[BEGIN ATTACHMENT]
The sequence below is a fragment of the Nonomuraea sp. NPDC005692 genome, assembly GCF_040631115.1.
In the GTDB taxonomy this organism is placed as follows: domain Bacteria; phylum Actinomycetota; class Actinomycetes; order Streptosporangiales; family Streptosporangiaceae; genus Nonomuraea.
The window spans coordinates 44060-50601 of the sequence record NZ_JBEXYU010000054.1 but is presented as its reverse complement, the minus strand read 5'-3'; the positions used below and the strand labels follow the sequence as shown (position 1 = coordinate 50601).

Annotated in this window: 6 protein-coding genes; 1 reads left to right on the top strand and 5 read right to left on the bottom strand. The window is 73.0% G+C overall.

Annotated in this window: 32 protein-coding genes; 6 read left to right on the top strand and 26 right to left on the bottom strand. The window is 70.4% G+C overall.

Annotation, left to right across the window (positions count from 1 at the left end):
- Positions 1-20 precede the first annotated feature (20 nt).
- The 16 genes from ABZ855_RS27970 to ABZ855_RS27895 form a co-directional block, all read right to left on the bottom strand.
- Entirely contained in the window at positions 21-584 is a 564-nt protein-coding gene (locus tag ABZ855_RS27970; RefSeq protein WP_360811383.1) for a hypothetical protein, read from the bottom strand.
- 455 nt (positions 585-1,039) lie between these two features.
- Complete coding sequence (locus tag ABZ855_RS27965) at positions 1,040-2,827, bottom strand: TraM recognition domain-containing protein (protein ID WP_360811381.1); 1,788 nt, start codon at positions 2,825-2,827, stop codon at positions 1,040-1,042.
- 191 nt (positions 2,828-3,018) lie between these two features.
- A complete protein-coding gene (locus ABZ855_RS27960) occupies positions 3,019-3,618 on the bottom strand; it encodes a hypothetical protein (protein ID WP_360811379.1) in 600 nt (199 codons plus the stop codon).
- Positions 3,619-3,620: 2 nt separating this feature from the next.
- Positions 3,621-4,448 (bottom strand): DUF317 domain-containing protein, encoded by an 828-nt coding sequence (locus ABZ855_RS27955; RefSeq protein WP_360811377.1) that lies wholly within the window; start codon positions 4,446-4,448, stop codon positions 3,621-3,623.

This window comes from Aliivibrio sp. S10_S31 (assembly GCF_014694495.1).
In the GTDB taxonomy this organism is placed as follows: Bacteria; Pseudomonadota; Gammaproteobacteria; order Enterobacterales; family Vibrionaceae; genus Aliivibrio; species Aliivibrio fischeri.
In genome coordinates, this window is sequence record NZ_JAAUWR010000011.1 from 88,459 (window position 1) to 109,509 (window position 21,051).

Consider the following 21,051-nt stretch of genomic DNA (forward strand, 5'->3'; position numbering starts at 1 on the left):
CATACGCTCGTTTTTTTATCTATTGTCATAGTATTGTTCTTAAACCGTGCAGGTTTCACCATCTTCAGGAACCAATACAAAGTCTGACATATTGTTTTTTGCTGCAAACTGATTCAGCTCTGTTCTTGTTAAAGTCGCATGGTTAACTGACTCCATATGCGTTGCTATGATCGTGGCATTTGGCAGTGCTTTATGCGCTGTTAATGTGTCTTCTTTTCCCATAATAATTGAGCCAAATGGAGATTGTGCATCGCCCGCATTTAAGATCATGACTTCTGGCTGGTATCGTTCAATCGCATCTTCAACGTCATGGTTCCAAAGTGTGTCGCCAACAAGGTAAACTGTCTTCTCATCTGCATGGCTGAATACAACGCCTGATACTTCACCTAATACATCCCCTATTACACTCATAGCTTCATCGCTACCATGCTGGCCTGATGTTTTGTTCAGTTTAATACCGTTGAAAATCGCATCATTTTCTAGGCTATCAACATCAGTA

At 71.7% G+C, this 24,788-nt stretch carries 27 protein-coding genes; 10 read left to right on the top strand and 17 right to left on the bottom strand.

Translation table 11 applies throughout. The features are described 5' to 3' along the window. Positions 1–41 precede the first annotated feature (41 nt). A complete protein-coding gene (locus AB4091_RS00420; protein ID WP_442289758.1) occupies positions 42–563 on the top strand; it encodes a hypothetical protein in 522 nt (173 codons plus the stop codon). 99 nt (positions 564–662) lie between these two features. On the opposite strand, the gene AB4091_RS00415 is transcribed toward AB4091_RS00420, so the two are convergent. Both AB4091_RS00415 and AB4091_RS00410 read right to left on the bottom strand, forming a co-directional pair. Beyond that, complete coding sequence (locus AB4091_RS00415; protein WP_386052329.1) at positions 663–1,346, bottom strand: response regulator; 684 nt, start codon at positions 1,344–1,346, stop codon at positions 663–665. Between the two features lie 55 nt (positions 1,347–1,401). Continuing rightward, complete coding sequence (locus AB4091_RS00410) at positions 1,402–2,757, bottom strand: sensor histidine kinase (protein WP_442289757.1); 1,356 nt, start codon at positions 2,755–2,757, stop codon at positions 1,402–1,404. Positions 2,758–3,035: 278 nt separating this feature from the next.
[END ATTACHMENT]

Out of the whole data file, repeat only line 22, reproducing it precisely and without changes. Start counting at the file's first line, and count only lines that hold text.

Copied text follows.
Translation table 11 applies throughout. The features are described 5' to 3' along the window. Positions 1–41 precede the first annotated feature (41 nt). A complete protein-coding gene (locus AB4091_RS00420; protein ID WP_442289758.1) occupies positions 42–563 on the top strand; it encodes a hypothetical protein in 522 nt (173 codons plus the stop codon). 99 nt (positions 564–662) lie between these two features. On the opposite strand, the gene AB4091_RS00415 is transcribed toward AB4091_RS00420, so the two are convergent. Both AB4091_RS00415 and AB4091_RS00410 read right to left on the bottom strand, forming a co-directional pair. Beyond that, complete coding sequence (locus AB4091_RS00415; protein WP_386052329.1) at positions 663–1,346, bottom strand: response regulator; 684 nt, start codon at positions 1,344–1,346, stop codon at positions 663–665. Between the two features lie 55 nt (positions 1,347–1,401). Continuing rightward, complete coding sequence (locus AB4091_RS00410) at positions 1,402–2,757, bottom strand: sensor histidine kinase (protein WP_442289757.1); 1,356 nt, start codon at positions 2,755–2,757, stop codon at positions 1,402–1,404. Positions 2,758–3,035: 278 nt separating this feature from the next.